The five senses we use to perceive our environment are hearing, sight, smell, taste and touch. David Julius discovered molecular mechanisms by which the sense of touch allows us to perceive pain and temperature.
The ability to detect painful stimuli is essential to our health and survival as it allows us to avoid direct contact with agents that can produce injury. Following injury, the skin becomes hypersensitive and even light touches or warm temperatures can be painful. This hypersensitivity has the positive function of protecting the skin from further injury. However, it sometimes has a negative outcome, causing the development of chronic pain syndromes that can be physiologically and psychologically devastating. In pioneering studies conducted over the past fifteen years, David Julius and his coworkers have uncovered mechanisms by which we sense pain and temperature as well as mechanisms that underlie pain hypersensitivity. His work has provided insights into fundamental mechanisms underlying the sense of touch and opened the door to rational drug design for the treatment of chronic pain syndromes.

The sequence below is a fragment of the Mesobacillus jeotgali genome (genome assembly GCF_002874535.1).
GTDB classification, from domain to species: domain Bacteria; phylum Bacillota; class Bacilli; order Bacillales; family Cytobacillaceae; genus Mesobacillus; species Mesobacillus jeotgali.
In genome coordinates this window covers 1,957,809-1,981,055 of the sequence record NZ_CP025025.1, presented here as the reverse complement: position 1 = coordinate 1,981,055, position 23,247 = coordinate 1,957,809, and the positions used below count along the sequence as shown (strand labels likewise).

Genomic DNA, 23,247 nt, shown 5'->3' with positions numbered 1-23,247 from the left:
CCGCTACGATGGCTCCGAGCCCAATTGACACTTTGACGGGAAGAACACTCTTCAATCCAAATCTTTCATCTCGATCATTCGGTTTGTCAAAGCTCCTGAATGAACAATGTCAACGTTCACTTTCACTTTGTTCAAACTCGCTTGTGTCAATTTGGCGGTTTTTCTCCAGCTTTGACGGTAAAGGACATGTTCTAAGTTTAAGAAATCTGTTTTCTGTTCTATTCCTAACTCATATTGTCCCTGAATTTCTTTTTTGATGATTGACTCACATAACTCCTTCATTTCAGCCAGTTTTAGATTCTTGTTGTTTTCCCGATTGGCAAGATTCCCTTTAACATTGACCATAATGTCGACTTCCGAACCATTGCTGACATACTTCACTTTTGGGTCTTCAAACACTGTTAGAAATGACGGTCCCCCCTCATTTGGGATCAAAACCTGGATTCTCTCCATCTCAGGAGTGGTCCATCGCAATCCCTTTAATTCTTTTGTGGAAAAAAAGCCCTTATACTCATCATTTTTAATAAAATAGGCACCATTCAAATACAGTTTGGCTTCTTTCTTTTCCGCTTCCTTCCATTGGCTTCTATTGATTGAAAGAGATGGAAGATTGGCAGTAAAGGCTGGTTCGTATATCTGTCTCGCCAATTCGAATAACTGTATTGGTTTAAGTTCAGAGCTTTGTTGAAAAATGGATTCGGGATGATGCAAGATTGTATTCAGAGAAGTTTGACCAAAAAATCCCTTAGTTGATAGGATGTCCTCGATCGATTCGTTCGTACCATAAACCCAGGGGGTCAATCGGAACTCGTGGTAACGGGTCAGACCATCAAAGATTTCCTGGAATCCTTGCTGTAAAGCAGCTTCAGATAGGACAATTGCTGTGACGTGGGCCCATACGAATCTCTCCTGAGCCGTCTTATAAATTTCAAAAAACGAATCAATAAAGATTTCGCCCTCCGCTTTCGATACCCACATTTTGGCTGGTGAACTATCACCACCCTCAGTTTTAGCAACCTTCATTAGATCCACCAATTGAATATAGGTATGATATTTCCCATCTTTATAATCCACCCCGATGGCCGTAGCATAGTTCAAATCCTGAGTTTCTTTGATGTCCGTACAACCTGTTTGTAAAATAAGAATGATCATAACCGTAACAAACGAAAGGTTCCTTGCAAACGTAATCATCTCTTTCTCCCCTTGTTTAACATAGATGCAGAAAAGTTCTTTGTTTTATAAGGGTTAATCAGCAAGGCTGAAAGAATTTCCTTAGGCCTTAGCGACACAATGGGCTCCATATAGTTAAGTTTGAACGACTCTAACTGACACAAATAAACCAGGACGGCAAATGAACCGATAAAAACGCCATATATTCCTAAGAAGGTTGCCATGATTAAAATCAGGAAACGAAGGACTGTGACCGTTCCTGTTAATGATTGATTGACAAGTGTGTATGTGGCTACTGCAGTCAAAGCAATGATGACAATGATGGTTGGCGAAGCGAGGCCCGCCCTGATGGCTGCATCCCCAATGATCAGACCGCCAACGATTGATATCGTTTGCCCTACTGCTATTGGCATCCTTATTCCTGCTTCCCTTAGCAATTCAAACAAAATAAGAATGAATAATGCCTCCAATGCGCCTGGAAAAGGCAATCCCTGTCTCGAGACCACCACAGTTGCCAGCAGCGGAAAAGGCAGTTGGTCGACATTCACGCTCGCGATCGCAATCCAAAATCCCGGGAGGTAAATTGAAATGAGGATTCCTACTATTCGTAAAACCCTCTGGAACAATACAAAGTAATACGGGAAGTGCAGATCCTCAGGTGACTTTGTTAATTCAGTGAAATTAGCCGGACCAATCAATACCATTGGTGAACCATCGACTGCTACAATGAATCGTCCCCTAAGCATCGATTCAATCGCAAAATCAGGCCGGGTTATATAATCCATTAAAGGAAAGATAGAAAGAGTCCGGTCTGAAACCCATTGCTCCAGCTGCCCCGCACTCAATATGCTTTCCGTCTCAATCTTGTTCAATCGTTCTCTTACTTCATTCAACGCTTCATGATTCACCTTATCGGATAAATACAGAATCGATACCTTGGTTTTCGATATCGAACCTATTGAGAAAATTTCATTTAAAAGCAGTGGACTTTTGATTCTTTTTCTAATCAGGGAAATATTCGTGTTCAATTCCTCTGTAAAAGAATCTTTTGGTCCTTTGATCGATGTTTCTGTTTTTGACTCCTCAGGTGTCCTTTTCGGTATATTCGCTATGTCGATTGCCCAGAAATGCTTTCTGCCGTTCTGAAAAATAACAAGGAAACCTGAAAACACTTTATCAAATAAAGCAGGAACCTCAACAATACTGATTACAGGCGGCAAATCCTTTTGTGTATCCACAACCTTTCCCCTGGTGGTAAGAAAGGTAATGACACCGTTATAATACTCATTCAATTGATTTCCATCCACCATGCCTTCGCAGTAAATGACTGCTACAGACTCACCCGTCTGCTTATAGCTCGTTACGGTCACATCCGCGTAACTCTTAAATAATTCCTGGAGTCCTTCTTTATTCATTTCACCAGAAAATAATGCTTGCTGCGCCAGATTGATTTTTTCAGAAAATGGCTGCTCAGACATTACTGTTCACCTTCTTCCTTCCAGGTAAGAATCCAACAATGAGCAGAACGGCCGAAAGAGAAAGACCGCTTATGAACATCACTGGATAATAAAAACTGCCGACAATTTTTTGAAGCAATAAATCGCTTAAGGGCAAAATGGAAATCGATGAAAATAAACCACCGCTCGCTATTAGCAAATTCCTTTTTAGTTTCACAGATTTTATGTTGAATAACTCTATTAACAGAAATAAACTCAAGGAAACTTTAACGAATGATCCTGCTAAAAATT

大卫・朱利雅斯 (David Julius)
大卫・朱利雅斯 (David Julius) 1955 年出生於美国纽约布莱顿海滩，现任美国加州大学三藩市分校生理学系主任及教授。1977 年美国麻省理工学院学士学位毕业，1984 年获美国加州大学伯克莱分校博士学位，其后 1990 年加入 UCSF 任教，是美国国家科学院和美国国家文理学院院士。
2010 年5月27日 香港
"From Peppers to Peppermints: Natural Products as Probes of the Pain Pathway" 由大卫 • 朱利雅斯教授主讲